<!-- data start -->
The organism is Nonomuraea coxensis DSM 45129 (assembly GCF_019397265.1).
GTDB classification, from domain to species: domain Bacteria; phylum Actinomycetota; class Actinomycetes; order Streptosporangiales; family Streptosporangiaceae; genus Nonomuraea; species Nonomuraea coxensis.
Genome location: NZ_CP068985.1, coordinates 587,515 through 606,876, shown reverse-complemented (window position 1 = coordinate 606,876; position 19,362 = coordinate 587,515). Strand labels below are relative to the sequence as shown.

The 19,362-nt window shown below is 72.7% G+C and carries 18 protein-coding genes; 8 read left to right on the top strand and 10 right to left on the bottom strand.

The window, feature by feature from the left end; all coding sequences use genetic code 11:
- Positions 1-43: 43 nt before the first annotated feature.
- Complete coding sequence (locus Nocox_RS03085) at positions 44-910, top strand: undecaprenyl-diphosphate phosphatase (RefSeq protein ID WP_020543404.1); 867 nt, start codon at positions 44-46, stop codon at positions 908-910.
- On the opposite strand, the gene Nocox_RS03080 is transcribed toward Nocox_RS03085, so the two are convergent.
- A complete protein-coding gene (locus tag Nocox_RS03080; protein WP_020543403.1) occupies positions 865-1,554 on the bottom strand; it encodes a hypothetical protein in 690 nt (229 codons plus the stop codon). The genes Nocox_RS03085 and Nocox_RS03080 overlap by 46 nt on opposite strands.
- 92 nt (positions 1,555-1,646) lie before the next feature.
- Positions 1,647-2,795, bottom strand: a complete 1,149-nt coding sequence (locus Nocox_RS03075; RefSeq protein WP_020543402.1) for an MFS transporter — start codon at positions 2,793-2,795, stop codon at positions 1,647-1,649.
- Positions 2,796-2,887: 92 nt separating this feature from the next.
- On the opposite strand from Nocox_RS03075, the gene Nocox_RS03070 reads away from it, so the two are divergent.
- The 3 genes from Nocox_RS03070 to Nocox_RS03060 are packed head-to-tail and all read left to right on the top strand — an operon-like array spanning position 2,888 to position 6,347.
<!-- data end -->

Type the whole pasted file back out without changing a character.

The organism is Nonomuraea coxensis DSM 45129 (assembly GCF_019397265.1).
GTDB classification, from domain to species: domain Bacteria; phylum Actinomycetota; class Actinomycetes; order Streptosporangiales; family Streptosporangiaceae; genus Nonomuraea; species Nonomuraea coxensis.
Genome location: NZ_CP068985.1, coordinates 587,515 through 606,876, shown reverse-complemented (window position 1 = coordinate 606,876; position 19,362 = coordinate 587,515). Strand labels below are relative to the sequence as shown.

The 19,362-nt window shown below is 72.7% G+C and carries 18 protein-coding genes; 8 read left to right on the top strand and 10 right to left on the bottom strand.

The window, feature by feature from the left end; all coding sequences use genetic code 11:
- Positions 1-43: 43 nt before the first annotated feature.
- Complete coding sequence (locus Nocox_RS03085) at positions 44-910, top strand: undecaprenyl-diphosphate phosphatase (RefSeq protein ID WP_020543404.1); 867 nt, start codon at positions 44-46, stop codon at positions 908-910.
- On the opposite strand, the gene Nocox_RS03080 is transcribed toward Nocox_RS03085, so the two are convergent.
- A complete protein-coding gene (locus tag Nocox_RS03080; protein WP_020543403.1) occupies positions 865-1,554 on the bottom strand; it encodes a hypothetical protein in 690 nt (229 codons plus the stop codon). The genes Nocox_RS03085 and Nocox_RS03080 overlap by 46 nt on opposite strands.
- 92 nt (positions 1,555-1,646) lie before the next feature.
- Positions 1,647-2,795, bottom strand: a complete 1,149-nt coding sequence (locus Nocox_RS03075; RefSeq protein WP_020543402.1) for an MFS transporter — start codon at positions 2,793-2,795, stop codon at positions 1,647-1,649.
- Positions 2,796-2,887: 92 nt separating this feature from the next.
- On the opposite strand from Nocox_RS03075, the gene Nocox_RS03070 reads away from it, so the two are divergent.
- The 3 genes from Nocox_RS03070 to Nocox_RS03060 are packed head-to-tail and all read left to right on the top strand — an operon-like array spanning position 2,888 to position 6,347.